ment to exercise the most complete
Permission is also given the United
States to fortify the line and the ter
minals and it may police it with
STATES MAY SECEDE.
Two Wish to Join the New Republic
Washington, Nov. 20.The state de
jcrtment ha? received advices that
the departments of Cauca and Anti
quoia of Colombia are seeking to sep
arate from that government and are
soliciting admission into the Panama
TEN GENTS PER WEEK.
MRS, NATION EJECTED
PERSISTS IN ENDEAVOR TO SEE
THE PRESIDENT AND IS
PAYS A VISIT TO THE SENATE ALSO
ATTEMPTS TO MAKE AN ADDRESS
FROM GALLERY AND LANDS
IN POLICE COURT.
Washington, Nov. 20.-Mrs. Carrie
Nation appeared in the principal role
of a sensational scene at the White
House during the day. Her'request
to see the president being refused she
became violent and had to Be taken
from the executive offices by two po
lice 1'Mirers. As she wash'lag
od from tho building she shouted at
the top of her voice, gesticulating
"i am going to pray for a Prohibi
tion president and we will have one
one who will represent (ho people and
not tho distillers and brewers. You
may put me out of the building, but if
a brewer or liquor dealer were itere
he would have been admitted at once."
Accompanied by a young newspaper
man Mrs. Nation called at the execu
tive offi es and asked to see President
Roosevelt. She gave her card to the
Venerable doorkeeper, Arthur Sim
mons, who, recognizing tho name, Im
mediately proffered her an autograph
album in which Bhe Inscribed the fol
"Carrie A. Nation, Your Loving
"Vote for prohibition of the liquor
While awaiting an answer to bor
request Mrs. Nation said she wanted
to see the president about several
"f understand he carried a dive full
of liquors on his Western trip that
he smoked cigarottos on tho stops of
the capitol at Topeka that his dag
has on it a coat of arms. Are these
Her Request Is Refused.
Assured she had been misinformed
"Oh. well, I want to soe him any
way and have a talk with him."
Presently she was informed that
the president could not soe her.
"Well, that's funny." she cried out.
remarking on the number of United
States senators and representatives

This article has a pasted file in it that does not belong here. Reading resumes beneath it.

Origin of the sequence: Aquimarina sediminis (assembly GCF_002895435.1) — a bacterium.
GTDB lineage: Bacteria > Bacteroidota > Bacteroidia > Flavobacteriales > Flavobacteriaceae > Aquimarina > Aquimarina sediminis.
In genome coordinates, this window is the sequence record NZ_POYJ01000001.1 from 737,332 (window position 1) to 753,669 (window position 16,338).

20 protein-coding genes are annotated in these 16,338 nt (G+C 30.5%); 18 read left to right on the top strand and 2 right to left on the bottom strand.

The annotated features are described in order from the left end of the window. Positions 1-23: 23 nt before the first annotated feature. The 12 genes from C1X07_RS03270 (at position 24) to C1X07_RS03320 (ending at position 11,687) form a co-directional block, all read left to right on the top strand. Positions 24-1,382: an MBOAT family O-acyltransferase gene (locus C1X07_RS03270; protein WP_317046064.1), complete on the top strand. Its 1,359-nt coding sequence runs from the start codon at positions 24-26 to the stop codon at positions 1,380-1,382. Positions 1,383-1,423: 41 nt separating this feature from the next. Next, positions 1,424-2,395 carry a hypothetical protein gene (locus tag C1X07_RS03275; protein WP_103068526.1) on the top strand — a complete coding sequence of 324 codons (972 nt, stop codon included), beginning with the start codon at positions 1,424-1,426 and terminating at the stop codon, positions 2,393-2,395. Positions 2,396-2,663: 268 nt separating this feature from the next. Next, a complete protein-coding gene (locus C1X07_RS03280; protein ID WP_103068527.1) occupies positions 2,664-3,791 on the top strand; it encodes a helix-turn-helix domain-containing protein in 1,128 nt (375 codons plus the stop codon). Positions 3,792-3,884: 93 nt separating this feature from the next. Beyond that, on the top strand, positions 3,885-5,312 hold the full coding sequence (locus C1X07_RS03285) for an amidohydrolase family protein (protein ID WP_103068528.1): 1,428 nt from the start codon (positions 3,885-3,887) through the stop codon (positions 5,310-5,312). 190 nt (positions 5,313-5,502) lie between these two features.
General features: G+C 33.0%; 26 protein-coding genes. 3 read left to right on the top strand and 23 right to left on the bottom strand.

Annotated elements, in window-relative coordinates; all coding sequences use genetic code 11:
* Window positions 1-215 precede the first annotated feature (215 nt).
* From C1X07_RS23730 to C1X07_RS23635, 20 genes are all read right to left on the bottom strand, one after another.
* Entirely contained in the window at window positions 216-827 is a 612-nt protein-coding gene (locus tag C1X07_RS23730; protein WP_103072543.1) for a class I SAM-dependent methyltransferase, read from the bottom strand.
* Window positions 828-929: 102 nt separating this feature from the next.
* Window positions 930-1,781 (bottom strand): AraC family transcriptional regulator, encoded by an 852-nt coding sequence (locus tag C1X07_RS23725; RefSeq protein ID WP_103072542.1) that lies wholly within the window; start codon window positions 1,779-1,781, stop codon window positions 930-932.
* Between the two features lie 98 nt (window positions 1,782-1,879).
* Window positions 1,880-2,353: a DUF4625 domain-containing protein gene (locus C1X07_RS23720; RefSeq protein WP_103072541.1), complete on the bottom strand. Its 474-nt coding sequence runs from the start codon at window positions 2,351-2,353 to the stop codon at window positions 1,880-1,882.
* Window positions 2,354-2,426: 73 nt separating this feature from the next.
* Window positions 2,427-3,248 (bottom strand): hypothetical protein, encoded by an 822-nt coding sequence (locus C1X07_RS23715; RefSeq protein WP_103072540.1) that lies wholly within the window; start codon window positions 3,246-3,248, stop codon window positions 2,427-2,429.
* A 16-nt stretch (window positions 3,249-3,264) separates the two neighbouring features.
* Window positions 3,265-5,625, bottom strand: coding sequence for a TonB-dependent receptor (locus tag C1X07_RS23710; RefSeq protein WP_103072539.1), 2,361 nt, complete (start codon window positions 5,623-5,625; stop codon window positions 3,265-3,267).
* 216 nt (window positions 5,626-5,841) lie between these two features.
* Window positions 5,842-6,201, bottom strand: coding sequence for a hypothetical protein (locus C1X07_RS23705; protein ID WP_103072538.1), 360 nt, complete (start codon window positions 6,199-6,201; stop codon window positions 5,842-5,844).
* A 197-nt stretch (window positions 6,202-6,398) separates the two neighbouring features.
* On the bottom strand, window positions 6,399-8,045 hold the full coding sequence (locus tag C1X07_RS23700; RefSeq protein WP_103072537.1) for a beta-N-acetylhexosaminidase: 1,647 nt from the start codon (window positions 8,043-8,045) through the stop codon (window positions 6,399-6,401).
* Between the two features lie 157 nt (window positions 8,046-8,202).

who were passing in and out of tho
"I soe a lot of men going in and out
of his office. I should like to know
why they can see the president and
we mothers and sisters of tho country
can't get near him. I want an ex
planation of that and I'm going to
She insisted that she must see Sec
retary Loeh and in a few minutes she
was ushered into his office. While she
was awaiting her turn to talk to Mr.
I.oeb the four Democratic representa
tives of Pennsylvania and the two Re
publican representatives of New York
happened to pass through the office.
.Mrs. Nation immediately began to
lecture 1 hem on the evils of the liquor
"Ma.lame," broke In Secretary Loob,
I am compelled to request you to dis
continue your talk. If you want to
deliver a lecture you will have to go
outside. These are my offices."
"You are mistaken," shouted Mrs.
Nation hysterically. "These are the
people's offices. I propose to do what
I can right here and now to crush tho
liquor reptile. You tell me that the
president is too busy to see me, but I
tell you that I don't believe it."
Loeb Summons an Officer.
Secretary Loeb beckoned to Officer
Dairympie, who had followed Mrs. Na
tion into the office, to take her out.
The officer took her gently by the arm
and escorted her back into the recep
tion hail. There she began to rave
about the president conducting a
liquor dive on his special train.
Officers Dalrymple and Kemp were
obliged 10 use some force to induce
her to leave the executive offices and
finally conducted her outside of the
White House grounds.
Mrs. Nation went direct to the Cap
itol after leaving the White House
and appeared in the senate gallery.
After sitting quietly for a
she arose and attempted to make a
speech, but was takeu in charge by a
doorkeeper and hurried out of the
1 Mrs. Nation was taken from the
Capitol to the police court, where she
i was arraigned on a charge of disorder
ly conduct, She was found guilty and
I sentenced to pay a fine of $25. This
U_the promptly paid.
Mrs. Nation made an appeal for as
sistance and by the sale of souvenir
hatchets, with a sum she had, paid
1 her fine.
Mrs. Nation acted as her own at
College Students III With Fever.
Williamstown, Mass., Nov. 20.
Seven Williams college students are at
the college infirmary ill with typhoid
fever and four of the cases are pro
nounced critical. In addition four
men ate under medical care and their
physicians are watching for typhoid
symot. ms. The origin of the fevar in
the c. !egt is not known.